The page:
An international standard of arms and armour conservation, now available at Black Armoury for the care and protection of your HEMA, historical swordsmanship and reenactment equipment and collections.
This PH neutral wax, developed by the British Museum, offers unparalleled protection and a natural sheen to all your ferrous and non-ferrous metal objects - but also to many other materials (leather, ivory and horn, plastics, and many, many more).
• Renaissance Wax has a much finer microcrystaline structure than other commercially available waxes.
• It dries very quickly.
• It forms a secure, invisible barrier against opacification, corrosion, oils, water and above all the ubiquitous and corrosive finger-prints so common in our HEMA and reenactment activites.
• It is perfect to protect your sharps against water, clay and organic (and therefore acidic) matter during your test cuts.
• It does not yellow, does not stain et repels dust - excellent for your reproduction or antique arms and armour collections
• Very economical, a little goes a long way and Renaissance Wax can be kept for many years in its original pot (with the lid tightly closed of course!)
With a soft cloth, apply a very thin coat of wax on the surface you wish to protect, let dry then buff to a soft shine.
The Renaissance Wax Story
Renaissance wax polish was originally formulated in the British Museum research laboratories in the early 1950's, in response to a discussion amongst museum technicians at an international conference on fine-art conservation.
In accelerated ageing tests, the British Museum scientist found that all current commercial waxes based on the usual natural waxes (beeswax and carnauba wax) contained acids which, in time, could spoil original finishes on national historic collections of furniture. He rejected them all and investigated the new so-called 'fossil' or microcrystalline waxes being refined out of crude oil. With their distinct characteristics depending on their geographical origins, the new 'man-made' waxes could be accurately blended to meet the needs of many industries, from cosmetics and pharmaceuticals to heavy engineering. Thus, the waxes combined Nature's best qualities with the advantages of modern technology.
The blend which emerged from that research was 'designed' for long-term protection of all classes of museum exhibits. At last museum technicians and others caring for important collections could use wax polish that neither caused future conservation problems nor detracted from the intrinsic values of their treasures.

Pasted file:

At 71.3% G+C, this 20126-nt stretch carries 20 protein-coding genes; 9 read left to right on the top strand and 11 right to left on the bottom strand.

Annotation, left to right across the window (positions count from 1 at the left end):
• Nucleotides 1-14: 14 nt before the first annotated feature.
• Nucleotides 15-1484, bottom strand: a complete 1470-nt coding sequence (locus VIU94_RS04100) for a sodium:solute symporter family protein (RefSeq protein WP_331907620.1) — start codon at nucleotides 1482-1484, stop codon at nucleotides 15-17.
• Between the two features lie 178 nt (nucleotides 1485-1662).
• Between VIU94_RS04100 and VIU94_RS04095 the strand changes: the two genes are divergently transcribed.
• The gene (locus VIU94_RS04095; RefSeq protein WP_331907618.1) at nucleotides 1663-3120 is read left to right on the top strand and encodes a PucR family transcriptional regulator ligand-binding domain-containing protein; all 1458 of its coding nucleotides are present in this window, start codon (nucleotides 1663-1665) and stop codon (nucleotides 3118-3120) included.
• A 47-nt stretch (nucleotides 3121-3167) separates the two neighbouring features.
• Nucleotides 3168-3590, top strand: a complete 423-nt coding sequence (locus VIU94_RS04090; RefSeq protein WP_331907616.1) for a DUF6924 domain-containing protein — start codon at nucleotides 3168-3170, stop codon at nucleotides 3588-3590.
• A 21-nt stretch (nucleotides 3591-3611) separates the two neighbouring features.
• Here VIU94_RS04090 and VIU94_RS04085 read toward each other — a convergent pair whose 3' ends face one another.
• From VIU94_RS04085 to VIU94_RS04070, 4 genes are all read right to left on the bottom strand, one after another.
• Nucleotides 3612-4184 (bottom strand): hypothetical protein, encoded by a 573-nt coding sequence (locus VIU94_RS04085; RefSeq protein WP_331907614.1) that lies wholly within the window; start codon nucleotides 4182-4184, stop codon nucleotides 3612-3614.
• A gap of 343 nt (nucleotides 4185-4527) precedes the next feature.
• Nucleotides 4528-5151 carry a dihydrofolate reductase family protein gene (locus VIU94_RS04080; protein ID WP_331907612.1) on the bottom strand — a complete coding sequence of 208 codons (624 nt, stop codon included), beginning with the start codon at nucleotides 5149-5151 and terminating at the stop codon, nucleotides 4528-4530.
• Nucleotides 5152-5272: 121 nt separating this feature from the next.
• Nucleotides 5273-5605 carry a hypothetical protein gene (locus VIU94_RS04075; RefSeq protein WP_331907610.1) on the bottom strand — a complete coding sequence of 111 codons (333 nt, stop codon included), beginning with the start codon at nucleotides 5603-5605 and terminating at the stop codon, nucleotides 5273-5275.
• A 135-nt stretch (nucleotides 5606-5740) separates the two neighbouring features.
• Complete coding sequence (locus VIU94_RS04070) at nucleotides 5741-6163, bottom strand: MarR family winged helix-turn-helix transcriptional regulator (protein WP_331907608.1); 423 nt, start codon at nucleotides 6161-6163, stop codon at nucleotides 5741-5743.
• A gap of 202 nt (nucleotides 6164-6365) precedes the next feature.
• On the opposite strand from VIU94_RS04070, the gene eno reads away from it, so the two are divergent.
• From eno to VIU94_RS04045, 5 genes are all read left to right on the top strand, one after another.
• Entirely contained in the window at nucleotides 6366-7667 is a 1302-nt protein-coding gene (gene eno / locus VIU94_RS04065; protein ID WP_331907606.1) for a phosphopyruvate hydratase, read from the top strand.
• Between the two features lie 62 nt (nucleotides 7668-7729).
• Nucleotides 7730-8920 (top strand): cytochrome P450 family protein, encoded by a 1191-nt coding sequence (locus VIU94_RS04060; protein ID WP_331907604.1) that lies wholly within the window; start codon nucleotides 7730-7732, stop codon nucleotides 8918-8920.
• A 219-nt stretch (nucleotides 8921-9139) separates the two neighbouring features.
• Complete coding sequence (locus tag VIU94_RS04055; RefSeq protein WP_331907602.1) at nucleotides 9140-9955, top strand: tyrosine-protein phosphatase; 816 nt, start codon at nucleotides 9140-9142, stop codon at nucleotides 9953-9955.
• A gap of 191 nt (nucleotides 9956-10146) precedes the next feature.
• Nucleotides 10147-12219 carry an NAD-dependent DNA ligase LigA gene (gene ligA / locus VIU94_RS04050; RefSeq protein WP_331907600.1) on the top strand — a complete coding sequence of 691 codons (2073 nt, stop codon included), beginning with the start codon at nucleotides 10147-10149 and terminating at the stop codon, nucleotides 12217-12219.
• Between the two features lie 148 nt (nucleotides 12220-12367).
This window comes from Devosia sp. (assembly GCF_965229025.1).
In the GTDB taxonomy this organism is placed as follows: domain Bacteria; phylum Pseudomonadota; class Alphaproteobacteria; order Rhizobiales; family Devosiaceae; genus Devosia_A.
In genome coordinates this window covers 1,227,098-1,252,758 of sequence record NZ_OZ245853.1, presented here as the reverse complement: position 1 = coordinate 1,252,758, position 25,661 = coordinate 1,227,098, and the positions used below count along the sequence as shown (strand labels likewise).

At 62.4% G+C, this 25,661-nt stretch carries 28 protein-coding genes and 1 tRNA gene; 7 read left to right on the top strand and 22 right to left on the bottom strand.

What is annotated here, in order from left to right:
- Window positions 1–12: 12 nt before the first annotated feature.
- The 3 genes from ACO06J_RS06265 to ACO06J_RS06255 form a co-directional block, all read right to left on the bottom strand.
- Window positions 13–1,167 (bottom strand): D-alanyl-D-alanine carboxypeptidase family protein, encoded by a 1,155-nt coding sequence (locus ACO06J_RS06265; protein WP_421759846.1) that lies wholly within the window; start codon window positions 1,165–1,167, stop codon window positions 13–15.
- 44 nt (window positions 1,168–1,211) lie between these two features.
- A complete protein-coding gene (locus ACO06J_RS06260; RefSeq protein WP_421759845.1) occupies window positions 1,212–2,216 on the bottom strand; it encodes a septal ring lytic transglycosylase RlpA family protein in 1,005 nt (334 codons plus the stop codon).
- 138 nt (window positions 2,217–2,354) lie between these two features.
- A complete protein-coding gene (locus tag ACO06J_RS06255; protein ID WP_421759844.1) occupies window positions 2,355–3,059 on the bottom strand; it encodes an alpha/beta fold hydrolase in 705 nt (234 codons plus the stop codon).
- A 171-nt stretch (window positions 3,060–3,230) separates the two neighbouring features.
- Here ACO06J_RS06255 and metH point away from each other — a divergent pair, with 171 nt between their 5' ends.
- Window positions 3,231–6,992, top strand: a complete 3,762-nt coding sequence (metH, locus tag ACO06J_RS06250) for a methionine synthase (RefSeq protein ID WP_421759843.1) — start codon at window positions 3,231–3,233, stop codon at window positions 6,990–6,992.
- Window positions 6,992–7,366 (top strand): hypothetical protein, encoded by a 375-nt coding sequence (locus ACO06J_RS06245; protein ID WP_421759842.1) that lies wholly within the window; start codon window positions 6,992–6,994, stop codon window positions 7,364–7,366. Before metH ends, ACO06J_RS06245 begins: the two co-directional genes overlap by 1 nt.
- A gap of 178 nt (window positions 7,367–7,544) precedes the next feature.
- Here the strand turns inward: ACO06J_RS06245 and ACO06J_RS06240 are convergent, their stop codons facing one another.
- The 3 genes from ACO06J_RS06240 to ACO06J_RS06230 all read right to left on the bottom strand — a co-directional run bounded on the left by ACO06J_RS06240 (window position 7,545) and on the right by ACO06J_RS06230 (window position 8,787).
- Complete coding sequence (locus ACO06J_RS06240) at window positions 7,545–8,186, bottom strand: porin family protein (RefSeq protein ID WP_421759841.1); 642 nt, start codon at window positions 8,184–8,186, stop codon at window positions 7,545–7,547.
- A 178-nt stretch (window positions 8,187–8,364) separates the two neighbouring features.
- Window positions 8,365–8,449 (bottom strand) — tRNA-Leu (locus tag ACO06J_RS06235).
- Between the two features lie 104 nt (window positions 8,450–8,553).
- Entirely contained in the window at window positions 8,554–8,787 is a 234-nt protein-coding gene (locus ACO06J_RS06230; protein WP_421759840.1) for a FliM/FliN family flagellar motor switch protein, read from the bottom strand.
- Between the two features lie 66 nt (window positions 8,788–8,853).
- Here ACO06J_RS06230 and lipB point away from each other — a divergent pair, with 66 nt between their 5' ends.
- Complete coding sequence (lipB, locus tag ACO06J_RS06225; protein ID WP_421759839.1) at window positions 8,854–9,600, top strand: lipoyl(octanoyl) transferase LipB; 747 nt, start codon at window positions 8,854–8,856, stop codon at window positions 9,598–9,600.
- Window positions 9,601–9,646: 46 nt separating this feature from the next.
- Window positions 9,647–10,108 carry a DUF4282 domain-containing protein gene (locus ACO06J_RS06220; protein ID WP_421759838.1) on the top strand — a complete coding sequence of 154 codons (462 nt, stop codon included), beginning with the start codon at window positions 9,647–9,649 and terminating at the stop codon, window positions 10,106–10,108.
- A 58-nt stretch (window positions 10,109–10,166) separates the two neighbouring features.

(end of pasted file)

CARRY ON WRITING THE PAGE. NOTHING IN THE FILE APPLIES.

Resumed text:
It remains chemically neutral and is therefore completely safe, even on vulnerable surfaces.
The British Museum approved manufacture for its own use and for distribution to the public. Commercial production and distribution of the polish was ultimately undertaken in 1968 by the London-based company Picreator Enterprises Ltd. under its trade name 'RENAISSANCE WAX'.
The product was quickly accepted in the international museum world and has become a universally respected standard conservation material - probably the most widely specified - because of its almost unlimited uses.
Who Uses RENAISSANCE Wax-Polish:
◦ British Museum (UK)
◦ Victoria & Albert Museum (UK)
◦ Royal Armories (Tower of London , London & Leeds - UK)
◦ National Army Museum (UK)
◦ Imperial War Museum (UK)
◦ the Wallace Collection (UK)
◦ H.M. the Queen's Royal Armorer (at Marlborough House - UK)
◦ The Guards Museum (Wellington Barracks - UK),
◦ The Gurkha Museum (Winchester - UK)
◦ The Military Museums at Aldershot (UK)
◦ Royal Green Jackets Regimental Museum (UK)
◦ The Gunsmith at Chatham Historic Dockyard (Kent - UK)
◦ The Johnny Armstrong Gallery (UK)
◦ Museum of Border Arms & Armor (Scotland - UK)
◦ National Museum of Antiquities of Scotland (UK)
◦ Musee Royal de l'Armee et d'Histoire Militaire (Brussels - Belgium)
◦ Gunsmith at Colonial Williamsburg (USA)
◦ The Smithsonian (USA)
◦ Metropolitan Museum of Art (USA)
◦ Rockfeller Restorations (USA)
◦ and many many more institutions around the world.